Pizza a Portafoglio – The most delicious street food ever!
If you’re planning to explore San Gregorio Armeno (“Christmas Alley“) in Naples, then you should absolutely eat Pizza a Portafoglio.
It’s one of the cheapest types of Italian pizza, that you can eat on the go, as you walk through the narrow vicoli of Naples Old Town.
Of course you can eat it in many other places but usually the oldest part of Naples is where Pizza a Portafoglio is cheaper. How cheap? You can buy one (medium sized, slightly smaller than a regular Pizza Margherita) for 1,50€. Unbelievable!
You can only eat Pizza a Portafoglio in Naples. It’s not much of an “innovation” or a special pizza, but more of our way to eat pizza… wherever we go.
While we love eating gelato as we do some window shopping, having pizza is even better so… why not!
Pizza a Portafoglio is thus a slightly smaller Pizza Margherita, Neapolitan style, that is folded in a way that you can eat it as street food, without messing up.
The pizza is soft and pliable so there should be no risk of getting tomato sauce all over you, but that’s not the only “danger“.
Pizza a Portafoglio is served scorching hot, right off the oven, so try your best not to wolf it down unless you want to burn your tongue!
As a local foodie, I’ve got to say it: holding a deliciously scented Pizza a Portafoglio and trying not to eat it straight away is quite the challenge!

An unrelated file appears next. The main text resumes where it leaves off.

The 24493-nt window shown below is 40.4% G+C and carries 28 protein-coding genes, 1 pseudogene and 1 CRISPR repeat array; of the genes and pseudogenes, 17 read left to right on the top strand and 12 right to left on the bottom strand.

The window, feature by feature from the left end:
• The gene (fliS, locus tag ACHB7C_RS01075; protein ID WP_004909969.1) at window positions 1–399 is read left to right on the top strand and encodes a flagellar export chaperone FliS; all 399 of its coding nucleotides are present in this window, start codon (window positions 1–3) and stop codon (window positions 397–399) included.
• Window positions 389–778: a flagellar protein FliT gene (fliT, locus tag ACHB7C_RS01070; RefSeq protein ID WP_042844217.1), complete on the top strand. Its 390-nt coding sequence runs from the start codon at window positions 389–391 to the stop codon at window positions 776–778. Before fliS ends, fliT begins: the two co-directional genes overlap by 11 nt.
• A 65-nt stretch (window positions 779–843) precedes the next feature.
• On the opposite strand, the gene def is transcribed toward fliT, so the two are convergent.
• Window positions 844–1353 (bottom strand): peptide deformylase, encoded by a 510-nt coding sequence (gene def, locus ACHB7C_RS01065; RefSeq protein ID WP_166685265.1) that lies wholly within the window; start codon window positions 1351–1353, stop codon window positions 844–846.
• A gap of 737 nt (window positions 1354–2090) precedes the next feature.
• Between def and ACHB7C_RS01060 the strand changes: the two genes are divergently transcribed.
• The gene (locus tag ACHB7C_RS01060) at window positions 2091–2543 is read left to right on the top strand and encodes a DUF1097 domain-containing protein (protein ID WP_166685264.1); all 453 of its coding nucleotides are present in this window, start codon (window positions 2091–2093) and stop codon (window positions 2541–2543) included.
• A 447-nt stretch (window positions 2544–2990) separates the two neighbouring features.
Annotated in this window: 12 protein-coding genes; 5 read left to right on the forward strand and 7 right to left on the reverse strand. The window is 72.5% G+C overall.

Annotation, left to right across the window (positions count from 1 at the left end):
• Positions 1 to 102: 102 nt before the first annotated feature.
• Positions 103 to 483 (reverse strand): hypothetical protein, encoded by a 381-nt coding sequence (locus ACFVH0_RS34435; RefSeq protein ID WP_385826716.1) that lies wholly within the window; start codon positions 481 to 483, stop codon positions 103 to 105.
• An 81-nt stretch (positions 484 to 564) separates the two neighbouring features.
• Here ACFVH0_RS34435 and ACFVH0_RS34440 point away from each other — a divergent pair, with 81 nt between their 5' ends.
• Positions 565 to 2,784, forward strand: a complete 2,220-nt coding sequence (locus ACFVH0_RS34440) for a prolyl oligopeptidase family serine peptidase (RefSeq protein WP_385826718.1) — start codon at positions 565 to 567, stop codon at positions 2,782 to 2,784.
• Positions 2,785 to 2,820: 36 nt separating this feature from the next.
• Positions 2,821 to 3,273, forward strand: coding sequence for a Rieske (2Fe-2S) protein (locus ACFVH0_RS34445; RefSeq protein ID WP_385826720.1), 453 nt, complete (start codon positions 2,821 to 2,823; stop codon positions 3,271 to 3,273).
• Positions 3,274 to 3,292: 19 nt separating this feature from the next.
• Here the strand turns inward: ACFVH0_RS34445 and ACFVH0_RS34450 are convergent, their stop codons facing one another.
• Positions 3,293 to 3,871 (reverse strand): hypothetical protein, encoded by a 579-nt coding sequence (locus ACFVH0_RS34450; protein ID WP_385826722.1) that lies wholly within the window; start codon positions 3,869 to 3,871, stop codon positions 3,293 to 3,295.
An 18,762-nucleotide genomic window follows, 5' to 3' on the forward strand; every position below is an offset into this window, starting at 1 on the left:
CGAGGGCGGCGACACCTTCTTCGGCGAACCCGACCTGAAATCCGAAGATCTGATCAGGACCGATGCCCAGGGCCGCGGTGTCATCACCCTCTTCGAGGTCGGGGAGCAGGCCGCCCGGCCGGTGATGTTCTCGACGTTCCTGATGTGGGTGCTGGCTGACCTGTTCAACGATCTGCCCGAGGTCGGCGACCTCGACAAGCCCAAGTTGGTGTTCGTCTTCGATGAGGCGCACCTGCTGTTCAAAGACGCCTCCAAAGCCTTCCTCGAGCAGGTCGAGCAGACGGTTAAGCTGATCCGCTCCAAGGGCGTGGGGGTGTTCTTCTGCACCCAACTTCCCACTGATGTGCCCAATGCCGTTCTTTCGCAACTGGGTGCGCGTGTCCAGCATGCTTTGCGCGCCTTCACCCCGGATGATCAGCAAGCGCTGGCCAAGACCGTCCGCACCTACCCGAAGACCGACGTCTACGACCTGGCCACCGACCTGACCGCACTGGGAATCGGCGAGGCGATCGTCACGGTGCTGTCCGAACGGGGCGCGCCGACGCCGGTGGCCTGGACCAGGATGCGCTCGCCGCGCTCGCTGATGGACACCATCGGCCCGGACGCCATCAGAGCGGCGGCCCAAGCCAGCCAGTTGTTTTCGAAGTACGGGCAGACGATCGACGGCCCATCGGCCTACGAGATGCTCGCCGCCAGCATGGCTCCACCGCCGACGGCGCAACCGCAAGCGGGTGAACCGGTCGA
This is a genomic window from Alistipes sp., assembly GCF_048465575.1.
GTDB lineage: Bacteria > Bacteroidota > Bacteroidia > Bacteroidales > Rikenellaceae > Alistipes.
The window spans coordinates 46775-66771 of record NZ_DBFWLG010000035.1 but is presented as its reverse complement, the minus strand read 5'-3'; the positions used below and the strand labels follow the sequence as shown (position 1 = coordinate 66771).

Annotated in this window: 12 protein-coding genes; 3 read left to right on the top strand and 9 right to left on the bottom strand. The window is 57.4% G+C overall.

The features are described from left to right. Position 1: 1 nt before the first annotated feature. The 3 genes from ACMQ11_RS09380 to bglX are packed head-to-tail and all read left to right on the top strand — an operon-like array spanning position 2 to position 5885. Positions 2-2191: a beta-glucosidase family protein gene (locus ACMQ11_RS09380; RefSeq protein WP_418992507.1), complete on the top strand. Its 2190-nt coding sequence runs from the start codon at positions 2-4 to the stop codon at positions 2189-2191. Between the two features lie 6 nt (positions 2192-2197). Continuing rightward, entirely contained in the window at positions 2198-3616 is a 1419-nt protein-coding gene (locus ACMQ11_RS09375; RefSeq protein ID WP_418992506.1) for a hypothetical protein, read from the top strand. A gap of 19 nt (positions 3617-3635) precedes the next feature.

Saltimbocca Napoletano – A mix between pizza and panini
While I added Saltimbocca to this article about the different types of Italian pizza, if you ask for “Saltimbocca” in Rome and in many other Italian regions, you’ll be presented with a meat dish.
In Naples, Saltimbocca is a mix between pizza and panini that the pizzaiolo prepares with the Neapolitan pizza dough. The translation of this name means “jumps in your mouth“, as in, it’s so delicious you just can’t help yourself!
A long stripe of dough (more or less 1 foot) is cooked in the wood fired pizza oven, until it gets all puffy and tall. Just like one big “Cornicione” without any filling. Only it’s softer than your regular cornicione. As soon as the pizzaiolo cuts it in half, the Saltimbocca deflates, and turns into your regular long panini. Only it’s a… pizza-panini!